|Product Name||Moscow And Muscovites|
|Category||Book / Magazine / Publication|
|Amazon.com||Buy on Amazon ~ 1880100827|
|Price New||21.38 US Dollars (curriencies)|
|Price Used||20.85 US Dollars (curriencies)|
|Width||0.81 inches (convert)|
|Height||9 inches (convert)|
|Length||6 inches (convert)|
|Weight||16.8 ounces (convert)|
|Author||Vladimir A Gilyarovsky|
|Long Description||Vladimir Gilyarovsky's classic portrait of the Russian capital is one of Russians’ most beloved books. This award-winning translation makes the book available to English language readers for the first time. Gilyarovsky's self-described "chronicle" is a spectactular verbal pastiche: conversation, from gutter gibberish to the drawing room; oratory, from illiterates to aristocrats; prose, from boilerplate to Tolstoy; poetry, from earthy humor to Pushkin. *** Winner of the prestigious 2015 Award for Best Translation into English by the American Association of Teachers of Slavic and East European Languages. *** First published in 1926, the book positively teems with rich descriptions and vivid anecdotes: ...from the depths of Moscow’s sewers to the murky back rooms of its gambling dens... ...from the steam-filled halls of banyas to the dining rooms of posh restaurants and workers’ taverns... ...from the lives of students and waiters to the struggles of market traders and heroic firemen... Gilyarovsky’s book documents pre-Soviet life in the Russian capital like no work before or since. This first-ever English translation includes dozens of historical photos, poems in the original Russian, an index, and maps. REVIEW: "...This English rendition is a true accomplishment... students studying any aspect of nineteenth-century Russia would gain from this work a more graphic and more complete sense of the vanished pre-revolutionary world than any single textbook or literary work is likely to provide." – Barry P. Scherr, Dartmouth College (Slavic and East European Journal)|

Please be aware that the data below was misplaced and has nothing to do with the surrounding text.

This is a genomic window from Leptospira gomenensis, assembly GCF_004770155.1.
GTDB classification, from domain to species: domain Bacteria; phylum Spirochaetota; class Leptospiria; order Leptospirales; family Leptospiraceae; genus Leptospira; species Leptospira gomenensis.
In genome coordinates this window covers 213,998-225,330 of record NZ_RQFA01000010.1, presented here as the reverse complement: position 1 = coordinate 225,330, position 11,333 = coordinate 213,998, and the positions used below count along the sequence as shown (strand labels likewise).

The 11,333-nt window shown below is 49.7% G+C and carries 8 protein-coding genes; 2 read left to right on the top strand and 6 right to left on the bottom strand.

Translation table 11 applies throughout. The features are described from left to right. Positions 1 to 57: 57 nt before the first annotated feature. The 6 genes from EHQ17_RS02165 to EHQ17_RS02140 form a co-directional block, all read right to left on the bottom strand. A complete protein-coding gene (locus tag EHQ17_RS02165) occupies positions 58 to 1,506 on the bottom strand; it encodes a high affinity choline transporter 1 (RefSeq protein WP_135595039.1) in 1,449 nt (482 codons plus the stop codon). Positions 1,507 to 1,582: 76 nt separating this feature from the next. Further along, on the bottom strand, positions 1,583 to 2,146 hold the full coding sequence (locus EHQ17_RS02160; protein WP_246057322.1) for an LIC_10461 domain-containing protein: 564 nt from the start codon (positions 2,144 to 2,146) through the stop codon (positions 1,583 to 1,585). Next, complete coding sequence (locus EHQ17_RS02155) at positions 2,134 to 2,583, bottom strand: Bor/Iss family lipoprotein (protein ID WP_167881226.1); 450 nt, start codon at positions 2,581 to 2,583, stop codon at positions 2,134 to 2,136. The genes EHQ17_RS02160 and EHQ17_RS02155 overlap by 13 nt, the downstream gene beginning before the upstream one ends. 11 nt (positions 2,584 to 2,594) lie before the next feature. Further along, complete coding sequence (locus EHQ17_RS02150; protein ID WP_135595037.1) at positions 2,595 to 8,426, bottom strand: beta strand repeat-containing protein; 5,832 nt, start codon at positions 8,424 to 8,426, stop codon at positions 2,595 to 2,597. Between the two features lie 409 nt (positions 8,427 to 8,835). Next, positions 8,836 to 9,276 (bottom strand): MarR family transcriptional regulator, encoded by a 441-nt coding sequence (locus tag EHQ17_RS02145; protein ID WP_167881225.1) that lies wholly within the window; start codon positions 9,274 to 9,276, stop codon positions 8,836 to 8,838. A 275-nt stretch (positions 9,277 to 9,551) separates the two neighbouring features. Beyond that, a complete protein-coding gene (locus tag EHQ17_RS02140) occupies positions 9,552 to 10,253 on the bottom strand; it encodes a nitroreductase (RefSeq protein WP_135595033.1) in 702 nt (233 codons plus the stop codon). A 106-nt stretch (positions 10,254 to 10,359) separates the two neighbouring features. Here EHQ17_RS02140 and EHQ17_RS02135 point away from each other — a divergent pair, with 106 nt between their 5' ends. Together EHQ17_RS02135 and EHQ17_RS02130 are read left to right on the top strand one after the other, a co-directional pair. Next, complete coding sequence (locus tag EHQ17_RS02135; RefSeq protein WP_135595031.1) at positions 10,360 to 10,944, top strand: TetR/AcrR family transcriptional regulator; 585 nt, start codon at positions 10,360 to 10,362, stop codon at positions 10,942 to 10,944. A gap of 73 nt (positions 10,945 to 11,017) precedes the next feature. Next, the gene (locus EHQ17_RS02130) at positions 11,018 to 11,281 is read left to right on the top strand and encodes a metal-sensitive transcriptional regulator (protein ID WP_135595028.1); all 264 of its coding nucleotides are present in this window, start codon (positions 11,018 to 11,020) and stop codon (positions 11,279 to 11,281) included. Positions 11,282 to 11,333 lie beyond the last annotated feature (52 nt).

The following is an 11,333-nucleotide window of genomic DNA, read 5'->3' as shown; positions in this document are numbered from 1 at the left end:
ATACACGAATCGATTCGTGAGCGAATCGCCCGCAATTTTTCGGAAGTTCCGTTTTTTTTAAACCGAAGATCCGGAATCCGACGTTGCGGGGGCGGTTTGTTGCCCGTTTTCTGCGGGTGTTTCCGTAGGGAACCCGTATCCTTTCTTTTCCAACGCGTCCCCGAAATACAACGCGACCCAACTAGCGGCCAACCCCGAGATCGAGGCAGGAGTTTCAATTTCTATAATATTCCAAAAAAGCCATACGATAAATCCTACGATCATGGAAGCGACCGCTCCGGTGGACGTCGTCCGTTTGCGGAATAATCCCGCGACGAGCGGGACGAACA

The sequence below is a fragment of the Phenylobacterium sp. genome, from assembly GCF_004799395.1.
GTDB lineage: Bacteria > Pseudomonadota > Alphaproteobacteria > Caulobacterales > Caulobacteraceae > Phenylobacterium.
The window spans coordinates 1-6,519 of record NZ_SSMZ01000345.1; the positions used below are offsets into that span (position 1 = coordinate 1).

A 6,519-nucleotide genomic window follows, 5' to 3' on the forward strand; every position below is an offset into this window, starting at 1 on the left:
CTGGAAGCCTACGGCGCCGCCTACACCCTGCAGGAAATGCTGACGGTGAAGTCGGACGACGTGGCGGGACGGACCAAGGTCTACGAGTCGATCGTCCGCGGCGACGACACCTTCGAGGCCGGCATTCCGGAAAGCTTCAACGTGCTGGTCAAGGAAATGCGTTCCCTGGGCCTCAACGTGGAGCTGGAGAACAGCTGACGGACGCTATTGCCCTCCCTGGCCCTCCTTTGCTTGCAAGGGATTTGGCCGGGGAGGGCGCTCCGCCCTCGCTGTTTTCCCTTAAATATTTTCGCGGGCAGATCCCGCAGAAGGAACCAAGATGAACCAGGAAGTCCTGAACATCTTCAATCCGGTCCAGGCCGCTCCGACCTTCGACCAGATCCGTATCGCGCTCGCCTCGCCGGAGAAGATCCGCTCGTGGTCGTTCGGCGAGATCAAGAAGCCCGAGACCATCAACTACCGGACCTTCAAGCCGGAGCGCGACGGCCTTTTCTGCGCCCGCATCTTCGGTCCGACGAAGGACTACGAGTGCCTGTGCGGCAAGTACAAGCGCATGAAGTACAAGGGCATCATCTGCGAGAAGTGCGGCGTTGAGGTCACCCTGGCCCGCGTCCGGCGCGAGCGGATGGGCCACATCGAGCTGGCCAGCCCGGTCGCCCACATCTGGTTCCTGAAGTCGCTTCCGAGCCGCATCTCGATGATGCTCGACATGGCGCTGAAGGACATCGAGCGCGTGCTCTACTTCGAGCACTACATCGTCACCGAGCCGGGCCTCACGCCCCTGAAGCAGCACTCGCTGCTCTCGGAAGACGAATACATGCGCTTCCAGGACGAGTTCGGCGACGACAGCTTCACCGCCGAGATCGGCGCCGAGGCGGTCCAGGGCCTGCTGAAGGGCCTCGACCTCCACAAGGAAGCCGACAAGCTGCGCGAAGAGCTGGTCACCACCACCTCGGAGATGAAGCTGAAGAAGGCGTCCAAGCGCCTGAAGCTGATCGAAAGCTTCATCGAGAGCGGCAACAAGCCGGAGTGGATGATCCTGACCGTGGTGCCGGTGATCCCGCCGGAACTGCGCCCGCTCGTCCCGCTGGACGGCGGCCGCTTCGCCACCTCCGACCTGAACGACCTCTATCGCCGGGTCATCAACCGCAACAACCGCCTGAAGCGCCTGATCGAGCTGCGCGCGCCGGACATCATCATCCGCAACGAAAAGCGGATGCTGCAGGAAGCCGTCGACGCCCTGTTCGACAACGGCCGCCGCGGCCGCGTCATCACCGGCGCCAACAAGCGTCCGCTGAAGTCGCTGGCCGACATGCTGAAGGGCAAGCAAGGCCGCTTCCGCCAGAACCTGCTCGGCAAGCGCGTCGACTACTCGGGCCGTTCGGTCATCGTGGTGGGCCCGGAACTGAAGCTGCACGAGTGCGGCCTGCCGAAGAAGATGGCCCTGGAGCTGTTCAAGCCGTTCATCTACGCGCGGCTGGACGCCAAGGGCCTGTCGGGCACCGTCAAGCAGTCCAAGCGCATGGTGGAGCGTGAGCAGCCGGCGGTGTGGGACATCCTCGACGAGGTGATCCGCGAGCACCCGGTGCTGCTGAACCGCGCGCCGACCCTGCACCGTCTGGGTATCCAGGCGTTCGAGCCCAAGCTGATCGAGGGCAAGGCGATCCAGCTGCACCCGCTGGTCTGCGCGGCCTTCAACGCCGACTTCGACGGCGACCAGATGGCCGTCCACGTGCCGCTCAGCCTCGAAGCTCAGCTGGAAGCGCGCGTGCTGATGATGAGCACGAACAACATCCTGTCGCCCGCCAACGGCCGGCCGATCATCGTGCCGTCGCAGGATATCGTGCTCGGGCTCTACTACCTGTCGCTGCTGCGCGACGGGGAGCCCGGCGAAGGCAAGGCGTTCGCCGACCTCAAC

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Article of interest
The extra items are numerically indexed and provide extra text to go along with numeric values such as weights or distances or even currencies. The attributes that use these extra indexes are all numeric and take two fields. You can send the data in a single field as long as you use the same short or long text that we keep in our database.
Although the data feed API can deliver information as JSON or XML, we are using XML here because it is easier to read.
<attribute> <extra_group>Distance</extra_group> <field_name>depth</field_name> <extra> <id>501</id> <extra_short>in</extra_short> <extra_long>inches</extra_long> <seq>10</seq> </extra> <extra> <id>503</id> <extra_short>ft</extra_short> <extra_long>feet</extra_long> <seq>20</seq> </extra> <extra> <id>505</id> <extra_short>yrd</extra_short> <extra_long>yards</extra_long> <seq>30</seq> </extra> </attribute>
Looking at this example, you can see that the EXTRA portion is an array of values each with their own properties. Here is what each section means:
- extra_group - The text name representing the type of information the extra value represents. The extra elements are associated with this group.
- field_name - The field that this extra information is attached to. Multiple fields can be attached to the same extra_group.
- id - This is the unique id that identifies the specific extra element. It is unique across all extra groups.
- extra_short - The short text used to enhance the main data item.
- extra_long - The long text used to enhance the main data item.
- seq - The sequence that we use to display this element in a list. When two sequence numbers are the same we sort by the extra_long value.
This extra information is normally used in a drop down box next to the numeric data field that we want to enhance. Some examples might be:
- 12 pounds
- 15.25 US Dollars
- 354 grams
- 12.4 ounces
- 12 lbs
- 15.25 USD
- 354 g
- 12.4 oz
You see we can display the long or short version of the extra code by using the ID index.
Fields that make use of this extra information require it when pushing data back to us in the feed. You can either send the data in two fields (value and extra_id) or in a single field (value) as long as the text following the numeric portion matches the long or short version of the extra data we store for the field.
For example, if you wanted to update a field that represented distance with the value "100 yards", you could either send that data just like that in the value field value=100+yards or in two seperate fields value=100&extra_id=505 and you would get the same results. If you send an invalid extra_id or text after the number that doesn't match our accepted list, your update would be rejected.